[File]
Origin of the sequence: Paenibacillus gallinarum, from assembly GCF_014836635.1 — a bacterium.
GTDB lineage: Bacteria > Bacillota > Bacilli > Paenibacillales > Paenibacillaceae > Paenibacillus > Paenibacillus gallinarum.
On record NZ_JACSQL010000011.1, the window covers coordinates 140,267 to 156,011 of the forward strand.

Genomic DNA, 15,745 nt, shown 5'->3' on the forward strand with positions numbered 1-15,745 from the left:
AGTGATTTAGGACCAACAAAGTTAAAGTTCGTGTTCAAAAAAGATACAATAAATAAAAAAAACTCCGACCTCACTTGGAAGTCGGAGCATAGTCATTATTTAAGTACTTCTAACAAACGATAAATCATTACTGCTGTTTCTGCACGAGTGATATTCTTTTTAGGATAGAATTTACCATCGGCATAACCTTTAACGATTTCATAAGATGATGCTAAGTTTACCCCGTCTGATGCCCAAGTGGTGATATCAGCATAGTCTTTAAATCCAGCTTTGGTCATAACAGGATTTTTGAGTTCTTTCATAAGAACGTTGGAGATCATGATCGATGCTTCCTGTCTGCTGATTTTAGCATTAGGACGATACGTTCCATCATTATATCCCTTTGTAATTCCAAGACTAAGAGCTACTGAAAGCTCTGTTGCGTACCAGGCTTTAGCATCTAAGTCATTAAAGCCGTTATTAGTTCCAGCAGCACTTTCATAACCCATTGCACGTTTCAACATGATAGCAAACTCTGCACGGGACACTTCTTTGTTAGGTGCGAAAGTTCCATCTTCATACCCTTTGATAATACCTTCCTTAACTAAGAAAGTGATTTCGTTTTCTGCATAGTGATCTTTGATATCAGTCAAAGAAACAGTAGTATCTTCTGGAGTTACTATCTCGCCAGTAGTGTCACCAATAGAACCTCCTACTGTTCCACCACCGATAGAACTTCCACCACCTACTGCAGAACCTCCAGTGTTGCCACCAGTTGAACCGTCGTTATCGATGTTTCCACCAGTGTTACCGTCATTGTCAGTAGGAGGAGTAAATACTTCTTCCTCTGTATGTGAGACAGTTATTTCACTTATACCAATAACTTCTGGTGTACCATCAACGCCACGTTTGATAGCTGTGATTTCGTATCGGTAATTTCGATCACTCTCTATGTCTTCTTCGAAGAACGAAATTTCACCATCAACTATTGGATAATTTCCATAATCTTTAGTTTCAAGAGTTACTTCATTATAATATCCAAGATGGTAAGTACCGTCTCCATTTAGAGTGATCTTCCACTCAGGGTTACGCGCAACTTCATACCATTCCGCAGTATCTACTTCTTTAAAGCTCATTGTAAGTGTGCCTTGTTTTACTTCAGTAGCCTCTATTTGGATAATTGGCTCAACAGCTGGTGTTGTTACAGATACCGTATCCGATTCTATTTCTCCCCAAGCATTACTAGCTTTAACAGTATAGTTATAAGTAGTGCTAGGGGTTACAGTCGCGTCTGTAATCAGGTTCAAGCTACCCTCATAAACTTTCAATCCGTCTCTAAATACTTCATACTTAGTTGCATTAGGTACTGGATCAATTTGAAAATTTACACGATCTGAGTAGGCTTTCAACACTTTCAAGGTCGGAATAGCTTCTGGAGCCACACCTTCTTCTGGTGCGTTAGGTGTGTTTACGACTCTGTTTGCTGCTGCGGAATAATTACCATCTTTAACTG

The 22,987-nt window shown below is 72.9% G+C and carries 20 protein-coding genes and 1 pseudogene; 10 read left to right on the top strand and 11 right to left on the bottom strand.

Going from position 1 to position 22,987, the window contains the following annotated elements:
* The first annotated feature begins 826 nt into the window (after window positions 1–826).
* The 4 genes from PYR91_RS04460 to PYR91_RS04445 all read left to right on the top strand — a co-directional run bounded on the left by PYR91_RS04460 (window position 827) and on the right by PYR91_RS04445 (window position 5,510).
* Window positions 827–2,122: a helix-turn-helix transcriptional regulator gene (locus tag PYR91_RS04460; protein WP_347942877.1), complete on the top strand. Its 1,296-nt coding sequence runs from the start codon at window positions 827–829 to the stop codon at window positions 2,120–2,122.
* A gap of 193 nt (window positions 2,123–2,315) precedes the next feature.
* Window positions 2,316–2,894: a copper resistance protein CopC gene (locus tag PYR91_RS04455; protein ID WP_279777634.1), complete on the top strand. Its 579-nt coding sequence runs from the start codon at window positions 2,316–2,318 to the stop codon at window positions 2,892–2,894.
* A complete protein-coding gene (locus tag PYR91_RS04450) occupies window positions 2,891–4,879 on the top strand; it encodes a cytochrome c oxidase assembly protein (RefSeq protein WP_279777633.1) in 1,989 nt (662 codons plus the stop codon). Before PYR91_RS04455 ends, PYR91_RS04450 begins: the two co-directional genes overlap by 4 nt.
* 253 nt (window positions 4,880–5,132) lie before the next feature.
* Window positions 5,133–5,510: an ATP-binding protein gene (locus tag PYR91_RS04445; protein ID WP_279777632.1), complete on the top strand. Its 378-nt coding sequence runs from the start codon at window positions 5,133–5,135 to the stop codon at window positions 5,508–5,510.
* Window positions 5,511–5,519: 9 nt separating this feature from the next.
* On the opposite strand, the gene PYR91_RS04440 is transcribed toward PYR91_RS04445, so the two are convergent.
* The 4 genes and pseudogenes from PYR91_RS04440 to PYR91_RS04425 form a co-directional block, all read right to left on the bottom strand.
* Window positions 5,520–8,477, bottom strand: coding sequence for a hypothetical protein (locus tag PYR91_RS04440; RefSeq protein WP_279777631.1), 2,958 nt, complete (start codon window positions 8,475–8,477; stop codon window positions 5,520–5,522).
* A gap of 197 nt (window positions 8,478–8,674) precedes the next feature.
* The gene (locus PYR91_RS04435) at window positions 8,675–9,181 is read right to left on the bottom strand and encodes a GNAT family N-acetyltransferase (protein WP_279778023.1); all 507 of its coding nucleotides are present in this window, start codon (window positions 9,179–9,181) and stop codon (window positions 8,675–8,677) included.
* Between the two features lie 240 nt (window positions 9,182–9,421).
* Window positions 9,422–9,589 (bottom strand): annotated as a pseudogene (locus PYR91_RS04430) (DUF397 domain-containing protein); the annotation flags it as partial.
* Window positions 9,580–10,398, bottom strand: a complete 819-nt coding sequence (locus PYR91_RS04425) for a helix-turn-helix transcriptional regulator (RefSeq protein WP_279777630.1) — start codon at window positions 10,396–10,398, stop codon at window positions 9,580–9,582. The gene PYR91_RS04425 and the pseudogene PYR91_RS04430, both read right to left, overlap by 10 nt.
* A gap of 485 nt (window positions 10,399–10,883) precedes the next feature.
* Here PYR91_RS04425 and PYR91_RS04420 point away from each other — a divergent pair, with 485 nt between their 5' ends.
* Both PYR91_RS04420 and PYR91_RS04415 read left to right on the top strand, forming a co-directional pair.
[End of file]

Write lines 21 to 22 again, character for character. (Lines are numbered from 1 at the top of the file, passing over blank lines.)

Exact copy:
* The gene (locus PYR91_RS04435) at window positions 8,675–9,181 is read right to left on the bottom strand and encodes a GNAT family N-acetyltransferase (protein WP_279778023.1); all 507 of its coding nucleotides are present in this window, start codon (window positions 9,179–9,181) and stop codon (window positions 8,675–8,677) included.
* Between the two features lie 240 nt (window positions 9,182–9,421).